Electronic Collars vs Traditional Leashes for Exercising Dogs on Town Streets—a Cause of Debate in One Small Town in Missouri

By Sophia Yin, DVM, MS

 

A reader, Donnie Rion of Carl Junction Missouri, recently emailed with the following dilemma, which will be debated in a town council meeting later this week.

The town I live in is looking to revise their leash law to allow dog owners to us electronic leashes to walk their dogs. Are they good enough to physically control dogs in all situations? One reason council is looking into this is that there are people here that have golf carts and they are complaining that is to hard for them to drive their golf carts and hold onto their dog leashes at the same time, so they want to be able to use electronic ones so they don't have to hold onto a leashes while the drive a golf cart.

What People Think Happens When You Use an Electronic Collar

When people think of electronic leashes, known more precisely as electronic shock collars, they imagine their dog trotting next to them in an unerring path as if held in place by an invisible force field. With this “miracle cure” for pulling or even running away, they envision everything they can do on their walk now that they can safely ignore their dog—listen to the radio, text-message their friends, or just power ahead in a daydream state. And even if a squirrel, cat or another dog crosses their path, they imagine that the invisible forcefield will magically hold the dog by their side.

What Really Happens When You Use an Electronic Collar or Electronic Leash

While, in the hands of an expert, many dogs can learn to consistently trot by one’s side even in the face of major distractions, for most owners this is not likely to occur. There are several reasons for this:

First, the dog has to be taught to stay next to you and to do so at all times. For the collar to work, the owner must be able to give the shock right when the dog starts getting ahead, falling behind or walking or moving too far to the side, even after the dog knows the heel behavior. For instance if the dog sees a buddy and starts to run off to greet him, the owners must deliver the shock immediately as he starts, not 1-2 seconds later. That means, the owner must always be holding the electronic collar with finger on the delivery button or the dog will know that sometimes he has at least a 2-4 second window to do something a human might consider naughty. And, if the owner cannot deliver the shock at the very start of the dog running off, the dog is not learning that running off is the problem.  In the dog’s mind he is being punished for whatever he is doing at that exact moment he receives the shock.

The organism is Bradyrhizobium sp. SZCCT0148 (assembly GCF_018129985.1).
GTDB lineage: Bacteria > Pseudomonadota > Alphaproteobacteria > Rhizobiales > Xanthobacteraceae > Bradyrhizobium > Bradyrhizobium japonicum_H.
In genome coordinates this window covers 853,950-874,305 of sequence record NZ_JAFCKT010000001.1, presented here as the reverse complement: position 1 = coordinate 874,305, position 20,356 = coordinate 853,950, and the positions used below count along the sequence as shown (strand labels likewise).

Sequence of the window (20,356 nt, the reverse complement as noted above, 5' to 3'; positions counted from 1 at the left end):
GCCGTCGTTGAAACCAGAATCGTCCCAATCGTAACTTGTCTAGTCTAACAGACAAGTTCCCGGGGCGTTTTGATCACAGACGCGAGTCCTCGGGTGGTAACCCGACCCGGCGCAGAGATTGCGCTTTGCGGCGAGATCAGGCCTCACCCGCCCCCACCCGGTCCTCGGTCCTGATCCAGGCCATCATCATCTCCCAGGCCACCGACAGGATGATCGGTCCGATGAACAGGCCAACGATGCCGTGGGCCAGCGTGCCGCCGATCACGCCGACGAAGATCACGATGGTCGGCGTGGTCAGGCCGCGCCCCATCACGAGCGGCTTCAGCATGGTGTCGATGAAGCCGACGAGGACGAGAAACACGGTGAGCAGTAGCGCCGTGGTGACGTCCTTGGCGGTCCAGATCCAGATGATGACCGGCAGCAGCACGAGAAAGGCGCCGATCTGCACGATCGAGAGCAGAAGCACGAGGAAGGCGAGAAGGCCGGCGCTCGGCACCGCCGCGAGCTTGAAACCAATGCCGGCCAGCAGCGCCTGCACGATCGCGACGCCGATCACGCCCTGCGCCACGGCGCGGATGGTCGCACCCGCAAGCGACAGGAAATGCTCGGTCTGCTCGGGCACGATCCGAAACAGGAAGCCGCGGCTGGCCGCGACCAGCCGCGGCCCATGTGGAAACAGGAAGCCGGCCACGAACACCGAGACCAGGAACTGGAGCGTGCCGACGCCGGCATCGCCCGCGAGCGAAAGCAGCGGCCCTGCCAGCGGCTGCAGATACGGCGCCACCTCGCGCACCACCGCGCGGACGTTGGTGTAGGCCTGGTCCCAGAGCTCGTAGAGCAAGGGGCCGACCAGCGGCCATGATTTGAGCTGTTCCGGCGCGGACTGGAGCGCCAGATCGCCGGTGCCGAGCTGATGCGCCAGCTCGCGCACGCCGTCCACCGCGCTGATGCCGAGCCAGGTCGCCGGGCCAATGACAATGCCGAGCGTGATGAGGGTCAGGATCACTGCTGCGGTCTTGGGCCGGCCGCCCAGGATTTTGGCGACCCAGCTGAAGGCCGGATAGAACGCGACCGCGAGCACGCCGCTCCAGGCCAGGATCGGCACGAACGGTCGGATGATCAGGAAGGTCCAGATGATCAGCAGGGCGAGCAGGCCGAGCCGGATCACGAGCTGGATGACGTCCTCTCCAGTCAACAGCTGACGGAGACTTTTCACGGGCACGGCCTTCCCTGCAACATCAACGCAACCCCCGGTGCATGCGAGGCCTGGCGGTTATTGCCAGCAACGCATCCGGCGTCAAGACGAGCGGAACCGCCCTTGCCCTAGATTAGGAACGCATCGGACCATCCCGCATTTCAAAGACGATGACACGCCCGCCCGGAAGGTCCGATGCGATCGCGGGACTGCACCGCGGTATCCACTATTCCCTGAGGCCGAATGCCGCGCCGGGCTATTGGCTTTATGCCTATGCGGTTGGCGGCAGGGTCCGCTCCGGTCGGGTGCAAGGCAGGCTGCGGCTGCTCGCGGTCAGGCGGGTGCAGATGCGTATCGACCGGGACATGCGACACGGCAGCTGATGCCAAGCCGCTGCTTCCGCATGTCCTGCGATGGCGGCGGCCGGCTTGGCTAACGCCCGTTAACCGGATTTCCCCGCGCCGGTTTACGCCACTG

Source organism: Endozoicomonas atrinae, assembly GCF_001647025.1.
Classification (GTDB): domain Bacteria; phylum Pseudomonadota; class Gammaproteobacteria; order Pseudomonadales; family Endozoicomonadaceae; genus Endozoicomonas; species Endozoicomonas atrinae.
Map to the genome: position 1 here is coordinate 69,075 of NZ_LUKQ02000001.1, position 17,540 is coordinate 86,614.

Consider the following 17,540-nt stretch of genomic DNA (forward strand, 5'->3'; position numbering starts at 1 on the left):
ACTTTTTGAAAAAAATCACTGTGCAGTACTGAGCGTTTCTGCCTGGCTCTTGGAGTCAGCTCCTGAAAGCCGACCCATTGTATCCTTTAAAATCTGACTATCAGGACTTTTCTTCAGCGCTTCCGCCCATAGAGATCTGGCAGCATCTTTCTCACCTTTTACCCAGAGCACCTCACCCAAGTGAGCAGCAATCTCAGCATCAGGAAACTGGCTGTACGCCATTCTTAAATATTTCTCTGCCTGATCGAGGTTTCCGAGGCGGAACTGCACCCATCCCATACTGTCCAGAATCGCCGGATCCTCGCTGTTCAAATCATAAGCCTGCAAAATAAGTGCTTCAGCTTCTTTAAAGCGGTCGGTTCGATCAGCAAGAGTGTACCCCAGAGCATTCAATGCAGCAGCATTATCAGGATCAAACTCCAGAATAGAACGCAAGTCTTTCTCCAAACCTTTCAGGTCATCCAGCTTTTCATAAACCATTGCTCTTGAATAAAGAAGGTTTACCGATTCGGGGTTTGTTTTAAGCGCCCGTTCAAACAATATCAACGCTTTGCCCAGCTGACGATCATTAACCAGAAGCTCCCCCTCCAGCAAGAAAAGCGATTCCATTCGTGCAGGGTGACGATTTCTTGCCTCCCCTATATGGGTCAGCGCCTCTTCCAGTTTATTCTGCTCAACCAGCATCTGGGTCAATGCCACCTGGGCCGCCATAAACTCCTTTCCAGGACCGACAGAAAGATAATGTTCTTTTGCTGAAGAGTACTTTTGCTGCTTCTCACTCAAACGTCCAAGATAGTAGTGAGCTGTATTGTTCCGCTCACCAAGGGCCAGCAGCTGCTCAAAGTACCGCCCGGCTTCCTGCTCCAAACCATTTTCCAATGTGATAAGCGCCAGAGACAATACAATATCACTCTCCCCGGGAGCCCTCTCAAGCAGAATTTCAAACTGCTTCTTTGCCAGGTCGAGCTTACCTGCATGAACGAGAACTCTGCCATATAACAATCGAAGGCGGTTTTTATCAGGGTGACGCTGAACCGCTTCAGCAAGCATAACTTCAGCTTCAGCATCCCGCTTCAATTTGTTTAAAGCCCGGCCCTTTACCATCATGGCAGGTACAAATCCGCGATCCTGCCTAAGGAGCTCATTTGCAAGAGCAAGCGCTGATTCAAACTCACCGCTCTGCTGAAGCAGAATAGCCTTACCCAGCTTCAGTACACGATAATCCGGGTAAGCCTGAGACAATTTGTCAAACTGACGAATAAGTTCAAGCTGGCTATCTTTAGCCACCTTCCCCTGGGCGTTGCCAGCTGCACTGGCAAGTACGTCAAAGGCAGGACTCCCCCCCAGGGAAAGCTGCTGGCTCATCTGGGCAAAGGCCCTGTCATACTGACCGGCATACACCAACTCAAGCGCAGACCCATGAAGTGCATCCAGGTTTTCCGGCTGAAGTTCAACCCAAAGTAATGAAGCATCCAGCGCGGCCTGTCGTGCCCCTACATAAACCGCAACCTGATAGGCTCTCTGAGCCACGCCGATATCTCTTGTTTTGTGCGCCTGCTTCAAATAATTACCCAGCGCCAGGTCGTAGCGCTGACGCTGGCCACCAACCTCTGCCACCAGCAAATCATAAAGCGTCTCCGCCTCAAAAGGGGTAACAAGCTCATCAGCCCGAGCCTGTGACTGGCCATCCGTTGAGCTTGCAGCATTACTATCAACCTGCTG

Even if the owner is able to always be ready and holding the remote control at all times, there are other factors too. The collar has to be charged similarly to how you’d charge a video camera, and it must be snuggly fit. A loose fit or weak charge results in an unreliable shock. The dog must always wear a real electronic collar rather than wearing a fake or dummy collar. Dummy collars are often used in place of an actual electronic collar when the owners have to use the real collar on another dog but don’t want to pay for two electronic collars. Another thing most people don’t consider is that all electronic collars are not created equally. Some are poorly built and don’t consistently work.

One huge issue, regardless of how careful one is in addressing all of the concerns listed above, is when using the collar, the shock level must be at the right intensity for the dog’s level of distraction or the dog’s level of excitement. In one situation a low level shock, just enough to remind him of what happens if he doesn’t respond but not enough to startle, scare or hurt him is most appropriate. A low level may be all that’s needed to get the dog to move back by your side. But in another situation, like a squirrel running by, anything short of the “super high” setting and Rover won’t even feel it. In fact, even with the collar set to deliver the highest level of shock, some dogs will ignore the pain when they are extremely motivated to perform the undesired behavior.